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The North Atlantic Treaty Organization, or NATO, on Wednesday, for the first time in its guiding blueprint, openly admitted that China's rising strength and global influence challenge the alliance and Beijing's closer ties to Moscow went against Western interests.
"The People's Republic of China's (PRC) stated ambitions and coercive policies challenge our interests, security, and values," NATO's strategic concept published at a summit in Madrid said. "It strives to subvert the rules-based international order, including in the space, cyber and maritime domains."
The contention is rather rich coming from a military alliance of U.S.-led Western nations that has threatened global security through its coercive and expansionist policies and actions over the decades. Emerging from the vestiges of World War II, initially as an alliance of 12 member states from Europe and North America in 1949, NATO expanded to 16 members by 1982 and portrayed the Soviet Union as its adversary through the Cold War era.
After the Soviet Union collapsed in 1991 marking the end of the Cold War, NATO added 14 more members from 1999 to 2020 in an attempt to encircle Russia, which as a successor state of the Soviet Union remained a target of the bloc. Russia was naturally irked as some of the new members were formerly a part of the erstwhile Soviet-led Warsaw Pact, a rival of NATO. This hasn't stopped NATO from seeking to bring Finland and Sweden, Russia's Nordic neighbors, into its fold.
Let's not forget that NATO's expansionist design to encircle Russia is at the core of the ongoing Russia-Ukraine conflict. Having caused enough damage through its military operations in Europe and the Middle East, lately, NATO seems to be looking further east, towards Asia-Pacific, and particularly China.
While NATO has publicly stated on many occasions that it will remain a regional alliance and that it does not seek a geopolitical expansion into other regions, in recent years, the U.S.-led military alliance has repeatedly made forays into the Asia-Pacific region carrying out provocative maritime drills near China's waters, creating tensions and fanning up disputes.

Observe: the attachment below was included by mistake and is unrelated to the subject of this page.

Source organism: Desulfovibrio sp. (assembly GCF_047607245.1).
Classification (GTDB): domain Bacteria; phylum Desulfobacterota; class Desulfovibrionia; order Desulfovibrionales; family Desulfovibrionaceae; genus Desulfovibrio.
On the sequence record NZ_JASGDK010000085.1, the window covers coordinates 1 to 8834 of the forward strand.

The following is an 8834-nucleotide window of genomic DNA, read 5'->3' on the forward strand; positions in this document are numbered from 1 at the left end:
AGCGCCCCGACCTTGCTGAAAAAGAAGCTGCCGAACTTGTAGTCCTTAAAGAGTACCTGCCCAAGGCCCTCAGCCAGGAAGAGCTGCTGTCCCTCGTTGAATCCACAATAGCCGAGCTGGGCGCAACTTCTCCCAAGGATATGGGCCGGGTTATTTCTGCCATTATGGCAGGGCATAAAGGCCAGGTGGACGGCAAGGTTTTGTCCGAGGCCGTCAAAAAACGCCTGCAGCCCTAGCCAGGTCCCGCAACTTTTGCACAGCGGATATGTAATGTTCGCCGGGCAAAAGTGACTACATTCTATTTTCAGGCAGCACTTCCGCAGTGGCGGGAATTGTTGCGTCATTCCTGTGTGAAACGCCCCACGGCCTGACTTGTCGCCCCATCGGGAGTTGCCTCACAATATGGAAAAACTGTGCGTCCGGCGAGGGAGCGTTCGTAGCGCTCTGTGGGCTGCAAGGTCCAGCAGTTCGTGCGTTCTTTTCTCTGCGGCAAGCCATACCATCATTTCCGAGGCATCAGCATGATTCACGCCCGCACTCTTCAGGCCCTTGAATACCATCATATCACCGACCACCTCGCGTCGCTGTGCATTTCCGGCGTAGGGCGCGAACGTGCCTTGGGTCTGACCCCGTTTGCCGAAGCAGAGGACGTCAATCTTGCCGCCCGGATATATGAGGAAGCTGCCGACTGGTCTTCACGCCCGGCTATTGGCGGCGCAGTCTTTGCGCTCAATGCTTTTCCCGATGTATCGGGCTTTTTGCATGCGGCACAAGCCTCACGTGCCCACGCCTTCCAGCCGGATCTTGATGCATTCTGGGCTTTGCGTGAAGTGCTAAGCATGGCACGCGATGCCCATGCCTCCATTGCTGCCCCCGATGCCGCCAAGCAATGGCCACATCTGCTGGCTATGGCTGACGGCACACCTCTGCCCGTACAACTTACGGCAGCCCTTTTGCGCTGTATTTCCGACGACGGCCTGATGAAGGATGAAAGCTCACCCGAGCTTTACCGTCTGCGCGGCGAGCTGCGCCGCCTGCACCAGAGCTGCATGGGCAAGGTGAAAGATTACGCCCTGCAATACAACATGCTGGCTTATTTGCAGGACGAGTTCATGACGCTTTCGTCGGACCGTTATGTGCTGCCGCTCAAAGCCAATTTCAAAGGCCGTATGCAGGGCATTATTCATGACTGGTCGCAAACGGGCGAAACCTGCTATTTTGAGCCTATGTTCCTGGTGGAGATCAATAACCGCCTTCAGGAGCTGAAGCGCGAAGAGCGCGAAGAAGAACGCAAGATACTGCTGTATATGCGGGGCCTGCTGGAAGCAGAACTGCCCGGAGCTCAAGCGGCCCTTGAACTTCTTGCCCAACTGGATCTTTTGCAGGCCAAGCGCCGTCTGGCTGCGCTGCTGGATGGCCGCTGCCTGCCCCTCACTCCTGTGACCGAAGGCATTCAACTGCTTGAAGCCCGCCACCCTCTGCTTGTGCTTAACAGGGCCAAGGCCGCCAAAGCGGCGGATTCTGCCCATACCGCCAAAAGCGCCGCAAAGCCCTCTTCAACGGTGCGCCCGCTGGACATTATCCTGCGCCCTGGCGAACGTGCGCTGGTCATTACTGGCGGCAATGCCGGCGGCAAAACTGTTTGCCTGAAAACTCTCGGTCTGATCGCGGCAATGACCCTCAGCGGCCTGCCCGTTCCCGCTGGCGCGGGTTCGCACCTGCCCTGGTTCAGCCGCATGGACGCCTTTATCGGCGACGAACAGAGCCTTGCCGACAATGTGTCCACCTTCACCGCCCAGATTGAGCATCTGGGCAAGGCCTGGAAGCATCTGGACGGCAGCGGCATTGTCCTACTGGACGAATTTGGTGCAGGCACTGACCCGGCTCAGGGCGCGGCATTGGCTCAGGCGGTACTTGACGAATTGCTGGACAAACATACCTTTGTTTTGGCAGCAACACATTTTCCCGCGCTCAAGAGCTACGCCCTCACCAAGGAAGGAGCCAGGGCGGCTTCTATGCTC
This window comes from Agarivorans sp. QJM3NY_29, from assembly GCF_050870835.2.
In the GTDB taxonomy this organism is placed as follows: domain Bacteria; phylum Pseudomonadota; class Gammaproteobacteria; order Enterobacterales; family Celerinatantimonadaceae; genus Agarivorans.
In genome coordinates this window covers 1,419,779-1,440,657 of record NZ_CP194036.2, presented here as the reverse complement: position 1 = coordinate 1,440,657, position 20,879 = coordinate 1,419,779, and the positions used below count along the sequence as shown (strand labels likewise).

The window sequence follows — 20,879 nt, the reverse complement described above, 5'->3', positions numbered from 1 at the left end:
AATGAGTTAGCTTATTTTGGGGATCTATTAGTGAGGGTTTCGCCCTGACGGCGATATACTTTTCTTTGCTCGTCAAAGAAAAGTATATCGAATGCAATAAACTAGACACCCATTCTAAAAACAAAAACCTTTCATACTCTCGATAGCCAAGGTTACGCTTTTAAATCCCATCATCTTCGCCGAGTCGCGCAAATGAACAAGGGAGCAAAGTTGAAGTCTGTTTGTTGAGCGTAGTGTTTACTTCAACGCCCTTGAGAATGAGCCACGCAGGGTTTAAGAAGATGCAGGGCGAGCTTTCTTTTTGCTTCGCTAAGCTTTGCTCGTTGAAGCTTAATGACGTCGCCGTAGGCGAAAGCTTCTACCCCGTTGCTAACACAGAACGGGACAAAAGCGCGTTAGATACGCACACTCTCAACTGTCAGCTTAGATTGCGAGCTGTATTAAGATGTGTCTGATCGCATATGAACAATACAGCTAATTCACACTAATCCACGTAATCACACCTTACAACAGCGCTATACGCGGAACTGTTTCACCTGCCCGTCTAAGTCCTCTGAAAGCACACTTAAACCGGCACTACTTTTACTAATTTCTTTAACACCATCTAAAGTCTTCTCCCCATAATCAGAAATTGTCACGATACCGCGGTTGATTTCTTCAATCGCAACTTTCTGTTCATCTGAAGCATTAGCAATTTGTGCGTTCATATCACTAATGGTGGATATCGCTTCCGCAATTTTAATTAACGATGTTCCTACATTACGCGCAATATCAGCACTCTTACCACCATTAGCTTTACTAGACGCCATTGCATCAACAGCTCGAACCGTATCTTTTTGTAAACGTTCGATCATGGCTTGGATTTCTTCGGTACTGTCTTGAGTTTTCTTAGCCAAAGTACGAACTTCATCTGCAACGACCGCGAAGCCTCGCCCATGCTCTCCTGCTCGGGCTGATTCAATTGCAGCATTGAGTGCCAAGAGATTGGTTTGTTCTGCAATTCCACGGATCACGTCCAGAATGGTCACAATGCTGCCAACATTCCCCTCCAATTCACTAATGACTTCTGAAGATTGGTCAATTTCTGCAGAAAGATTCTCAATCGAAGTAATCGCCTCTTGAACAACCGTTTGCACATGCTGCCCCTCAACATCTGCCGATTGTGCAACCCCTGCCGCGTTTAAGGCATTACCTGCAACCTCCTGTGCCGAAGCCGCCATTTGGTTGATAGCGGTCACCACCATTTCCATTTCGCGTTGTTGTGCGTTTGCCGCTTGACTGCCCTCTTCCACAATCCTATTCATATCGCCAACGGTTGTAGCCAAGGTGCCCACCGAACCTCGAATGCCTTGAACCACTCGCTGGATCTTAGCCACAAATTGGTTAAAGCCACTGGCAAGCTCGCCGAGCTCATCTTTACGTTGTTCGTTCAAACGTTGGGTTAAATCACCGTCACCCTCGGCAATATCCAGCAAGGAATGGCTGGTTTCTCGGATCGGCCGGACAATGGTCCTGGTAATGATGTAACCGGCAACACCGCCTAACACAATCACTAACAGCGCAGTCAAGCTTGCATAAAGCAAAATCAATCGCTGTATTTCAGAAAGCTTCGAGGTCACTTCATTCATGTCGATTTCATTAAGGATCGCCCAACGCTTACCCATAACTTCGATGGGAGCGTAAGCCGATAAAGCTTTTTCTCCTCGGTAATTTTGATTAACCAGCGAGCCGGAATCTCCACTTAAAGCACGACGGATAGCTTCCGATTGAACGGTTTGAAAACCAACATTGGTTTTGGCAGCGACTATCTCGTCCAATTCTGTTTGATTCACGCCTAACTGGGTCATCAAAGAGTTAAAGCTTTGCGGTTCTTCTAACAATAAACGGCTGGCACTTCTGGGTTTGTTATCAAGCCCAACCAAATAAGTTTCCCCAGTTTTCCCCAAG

It was no coincidence that leaders from Japan, South Korea, Australia, and New Zealand were invited to attend this year's NATO Summit in Madrid. These Asia-Pacific nations have already been drawn into one or the other U.S.-led strategic-military alliances in the region, such as the Quad, AUKUS, and Blue Pacific – all with an unspoken yet clear goal of containing China's ever-growing might and global influence. Their participation at the Madrid summit further stoked fears of a confrontationist West forging an 'Asian NATO' to encircle China while fanning another Cold War.
China has repeatedly warned NATO to discard its Cold War mentality and zero-sum game mindset and stop making enemies. "NATO has sought to make advances into new areas and domains and clamored for bloc confrontation. The world needs to keep its vigilance and firmly reject it. NATO should stop drawing ideological lines, stoking political confrontation, or seeking to start a new Cold War," Chinese Foreign Ministry Spokesperson Zhao Lijian told reporters on Wednesday.
But let's face it: An archaic Cold War-era military alliance of the Western Bloc will always need an Eastern Bloc to remain relevant. Over the decades, NATO has sustained itself on wars and conflicts, or the fear of an external threat. It will lose its relevance among its backers – the military-industrial complex – and dissipate in the absence of a credible foe, so it relentlessly pursues to find newer, mostly imaginary, adversaries and enemies. That explains its existential desire to increasingly paint China as a threat and its new challenge.
China's development presents an opportunity for the world, not a challenge for anyone. It pursues an independent foreign policy of peace and, unlike the U.S.-led West, does not interfere in the internal affairs of other countries or export its political ideology, still less engage in long-arm jurisdiction, economic coercion or unilateral sanctions. NATO must immediately stop spreading false and provocative statements against China.
As a product of the Cold War and the world's largest military alliance, NATO has long clung to the outdated security concept and become a tool for the U.S. to maintain hegemony. This goes against the legitimate desire of a large section of the international community for a multilateral, multi-polar world order.
Peace, development, and cooperation represent the trend of the times and the shared aspiration of people around the world. Any nation or a bloc that clings to the Cold War mentality and ideological prejudices, encourages bloc confrontation and forms closed circles targeting China or Russia or any single major power will receive no support and will not succeed.
NATO has already disrupted Europe with its confrontational and expansionist agenda, it should desist from taking actions aimed at destabilizing Asia and the world. That's the resounding message that the U.S. and the West need to hear.